Can we just crown Elvis Costello the Greatest Entertainer of His Generation and be done with it?
Punk Elvis, terrorizing Saturday Night Live. Brill Building/Motown Elvis, effortlessly reeling off pop and R&B songs through the Armed Forces/Taking Liberties/Get Happy!!!/Trust years. Country-blues Elvis, riding the mystery train from Nashville to Graceland to Memphis (Almost Blue, King of America, Kojak Variety, The Delivery Man). New Orleans Elvis (Spike, The River in Reverse). Classical Elvis (The Juliet Letters, Il Sogno). Beatles Elvis (Imperial Bedroom). Rock and roll Elvis (Blood and Chocolate, Brutal Youth, When I Was Cruel). Musicologist/effervescent TV Host Elvis (Sundance Channel’s “Spectacle”). Tin Pan Alley Elvis (National Ransom). And through it all, Wordsmith Elvis, snarly, pithy, sly, clever, gorgeous, peerless.
With his Spinning Songbook tour, Costello has found a singular way to contain, and showcase, his multitude of musical selves. Take one huge carnival Wheel of Fortune, slot it with songs spanning 30+ years of Costellodom, adopt the persona of a cheesy music hall emcee, let audience members spin the wheel and while the song is played, invite them to linger on bar stools at the onstage cocktail lounge or take a turn dancing in the go-go cage.
I was lucky enough to witness the Spinning Songbook show in its first incarnation, in 1986. He revisited the concept last year and, after a few months’ hiatus, he’s back on the road with his traveling carnival. The Spinning Songbook hit San Francisco’s Warfield Theater on April 15, and, of the four Songbook shows I’ve caught since 1986, it was by far the best, in pacing and energy level — and one of the best of any Elvis show, from any period, I’ve ever seen.
Nearly three hours, folks. So many songs I lost count. It started with Costello and his indefatigable Imposters (keyboardist Steve Nieve, drummer Pete Thomas and bassist Davey Faragher) blasting through an opening volley of “Lipstick Vogue” and “Watching the Detectives,” while a spangles-and-fishnet-clad go-go dancer shimmied in the cage. Costello then donned a top hat and stalked through the audience looking for lucky victims. He emerged with two young women in tow, whom he led to the wheel, claiming that he chose them because they were wearing purple, “the Papal color … and I’m feeling very holy.” And we were off to the races.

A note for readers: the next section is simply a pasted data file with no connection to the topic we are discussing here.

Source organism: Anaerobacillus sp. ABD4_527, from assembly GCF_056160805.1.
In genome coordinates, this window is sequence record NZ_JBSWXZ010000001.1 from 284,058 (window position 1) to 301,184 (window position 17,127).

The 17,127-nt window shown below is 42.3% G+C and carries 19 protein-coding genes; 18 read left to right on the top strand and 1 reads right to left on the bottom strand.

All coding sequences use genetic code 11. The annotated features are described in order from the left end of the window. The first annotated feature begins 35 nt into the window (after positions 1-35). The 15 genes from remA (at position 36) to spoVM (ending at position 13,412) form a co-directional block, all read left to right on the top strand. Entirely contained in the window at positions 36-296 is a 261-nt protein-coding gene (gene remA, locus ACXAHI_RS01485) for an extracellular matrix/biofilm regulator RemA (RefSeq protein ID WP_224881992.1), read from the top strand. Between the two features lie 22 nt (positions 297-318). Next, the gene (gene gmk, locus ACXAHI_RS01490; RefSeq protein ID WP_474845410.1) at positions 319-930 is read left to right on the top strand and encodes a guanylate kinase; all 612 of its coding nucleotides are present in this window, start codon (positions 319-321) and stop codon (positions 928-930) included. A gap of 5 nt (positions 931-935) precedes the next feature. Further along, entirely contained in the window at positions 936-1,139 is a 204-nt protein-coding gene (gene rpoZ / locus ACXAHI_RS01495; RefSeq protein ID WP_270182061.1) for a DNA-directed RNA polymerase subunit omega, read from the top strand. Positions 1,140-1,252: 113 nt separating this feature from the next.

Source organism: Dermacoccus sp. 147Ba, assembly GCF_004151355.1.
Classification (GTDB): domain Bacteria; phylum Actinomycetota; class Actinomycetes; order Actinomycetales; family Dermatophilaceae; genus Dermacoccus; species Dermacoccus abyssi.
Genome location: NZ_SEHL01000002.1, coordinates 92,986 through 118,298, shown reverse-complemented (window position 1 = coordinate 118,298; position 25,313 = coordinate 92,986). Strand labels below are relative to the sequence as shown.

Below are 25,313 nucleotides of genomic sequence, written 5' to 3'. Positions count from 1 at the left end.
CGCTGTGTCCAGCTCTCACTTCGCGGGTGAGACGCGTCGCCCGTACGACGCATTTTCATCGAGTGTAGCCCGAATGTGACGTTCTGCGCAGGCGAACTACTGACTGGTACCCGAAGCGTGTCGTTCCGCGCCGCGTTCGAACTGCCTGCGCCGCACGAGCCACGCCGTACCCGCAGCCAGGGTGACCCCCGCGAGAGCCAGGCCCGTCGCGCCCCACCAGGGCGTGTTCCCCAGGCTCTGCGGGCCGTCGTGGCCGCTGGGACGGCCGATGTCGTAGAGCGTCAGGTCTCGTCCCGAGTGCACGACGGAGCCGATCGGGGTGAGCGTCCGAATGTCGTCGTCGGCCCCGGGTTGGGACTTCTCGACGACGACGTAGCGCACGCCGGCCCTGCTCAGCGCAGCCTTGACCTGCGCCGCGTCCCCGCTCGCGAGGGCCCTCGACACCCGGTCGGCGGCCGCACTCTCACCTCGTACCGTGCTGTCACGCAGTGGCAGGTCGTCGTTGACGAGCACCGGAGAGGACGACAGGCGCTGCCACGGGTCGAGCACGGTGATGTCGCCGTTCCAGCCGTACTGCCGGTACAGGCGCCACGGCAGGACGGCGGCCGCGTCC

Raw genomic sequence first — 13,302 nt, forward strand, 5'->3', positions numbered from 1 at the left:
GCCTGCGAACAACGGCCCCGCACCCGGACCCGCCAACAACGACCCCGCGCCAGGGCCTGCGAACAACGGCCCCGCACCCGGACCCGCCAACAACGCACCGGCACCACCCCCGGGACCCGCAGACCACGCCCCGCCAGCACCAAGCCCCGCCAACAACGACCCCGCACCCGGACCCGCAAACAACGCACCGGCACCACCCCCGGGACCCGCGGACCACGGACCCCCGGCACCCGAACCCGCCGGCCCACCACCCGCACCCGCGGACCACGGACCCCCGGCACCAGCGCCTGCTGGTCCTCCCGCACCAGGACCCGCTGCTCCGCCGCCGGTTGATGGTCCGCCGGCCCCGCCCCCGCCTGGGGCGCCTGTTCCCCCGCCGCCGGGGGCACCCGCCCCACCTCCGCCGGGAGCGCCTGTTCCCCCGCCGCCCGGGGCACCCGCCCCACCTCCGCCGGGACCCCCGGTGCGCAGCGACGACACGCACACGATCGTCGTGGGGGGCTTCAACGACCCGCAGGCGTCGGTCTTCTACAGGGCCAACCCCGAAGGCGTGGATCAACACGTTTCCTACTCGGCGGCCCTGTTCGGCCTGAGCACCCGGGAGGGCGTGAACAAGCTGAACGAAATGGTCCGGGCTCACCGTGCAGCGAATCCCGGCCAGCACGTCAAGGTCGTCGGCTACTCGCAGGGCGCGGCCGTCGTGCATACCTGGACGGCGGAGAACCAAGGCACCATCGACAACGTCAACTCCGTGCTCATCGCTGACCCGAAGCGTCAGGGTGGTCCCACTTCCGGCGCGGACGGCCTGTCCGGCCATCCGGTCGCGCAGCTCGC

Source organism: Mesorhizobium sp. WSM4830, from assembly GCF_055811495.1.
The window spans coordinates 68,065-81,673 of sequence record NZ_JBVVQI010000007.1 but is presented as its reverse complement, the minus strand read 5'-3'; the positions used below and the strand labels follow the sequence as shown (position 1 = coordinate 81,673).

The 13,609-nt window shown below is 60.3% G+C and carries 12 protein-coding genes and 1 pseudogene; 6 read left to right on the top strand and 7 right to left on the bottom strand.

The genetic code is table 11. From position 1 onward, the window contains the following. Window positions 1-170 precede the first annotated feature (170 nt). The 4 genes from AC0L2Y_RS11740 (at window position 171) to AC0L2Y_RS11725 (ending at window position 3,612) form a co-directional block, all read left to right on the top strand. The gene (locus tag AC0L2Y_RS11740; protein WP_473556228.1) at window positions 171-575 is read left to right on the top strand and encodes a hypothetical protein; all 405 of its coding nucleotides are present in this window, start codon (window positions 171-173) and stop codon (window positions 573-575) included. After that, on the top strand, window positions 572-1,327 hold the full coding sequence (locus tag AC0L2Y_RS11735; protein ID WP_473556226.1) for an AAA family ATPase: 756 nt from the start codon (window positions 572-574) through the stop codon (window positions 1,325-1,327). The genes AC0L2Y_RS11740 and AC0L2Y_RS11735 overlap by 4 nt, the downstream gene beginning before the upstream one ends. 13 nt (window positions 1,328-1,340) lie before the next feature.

The first spin yielded the rocker “Turpentine” from Momofuku, and a cryptic “Big Boo Little Hoo” card, which turned out to be a medley of crying songs: The rarity “Big Tears” (yay!) and the ballads “Town Cryer” and “Little Triggers.” On “Big Tears,” Guitar God Elvis ripped off the first of many lacerating solos, while Crooner Elvis was in fine nuanced, dusky voice on the two ballads, as well as on the other slow-burners that would come up through the night (“The Poisoned Rose,” the Randy Newman-penned “I’ve Been Wrong Before,” George Jones’ “A Good Year for the Roses”). Subsequent spins (with Costello aided by his statuesque assistant “Katya Valentina Valentine”) turned up songs both well-loved (“Everyday I Write the Book,” “High Fidelity”) and under-appreciated (“Episode of Blonde”, “Deep Dark Truthful Mirror”). There were also wild cards and jackpots, which were basically an excuse for Elvis to delve into multiple tracks along the same theme (like the “Time” slot), or to play whatever the hell he wanted, from “Mystery Dance” to “Uncomplicated” to a jubilant cover of the Beatles’ “Please Please Me.”
The audience participation format is a risk. But for the most part, the San Francisco contingent was more excited than inebriated. Well, except for the blonde chick who crashed the stage uninvited and proceeded to make an air-guitar-windmilling, Irish step-dancing ass of herself at length.
But, back to Costello. The man did not want to stop playing. By my dizzy estimate, the encores alone went on for 45 minutes. By the final two songs, his customary when-in-SF Grateful Dead cover (“Ramble On Rose”) and, of course, “(What’s So Funny About) Peace, Love and Understanding,” Costello and the Imposters were drenched in sweat and we were ecstatically go-go dancing in the aisles. That’s entertainment.
© Joyce Millman, The Mix Tape. 2012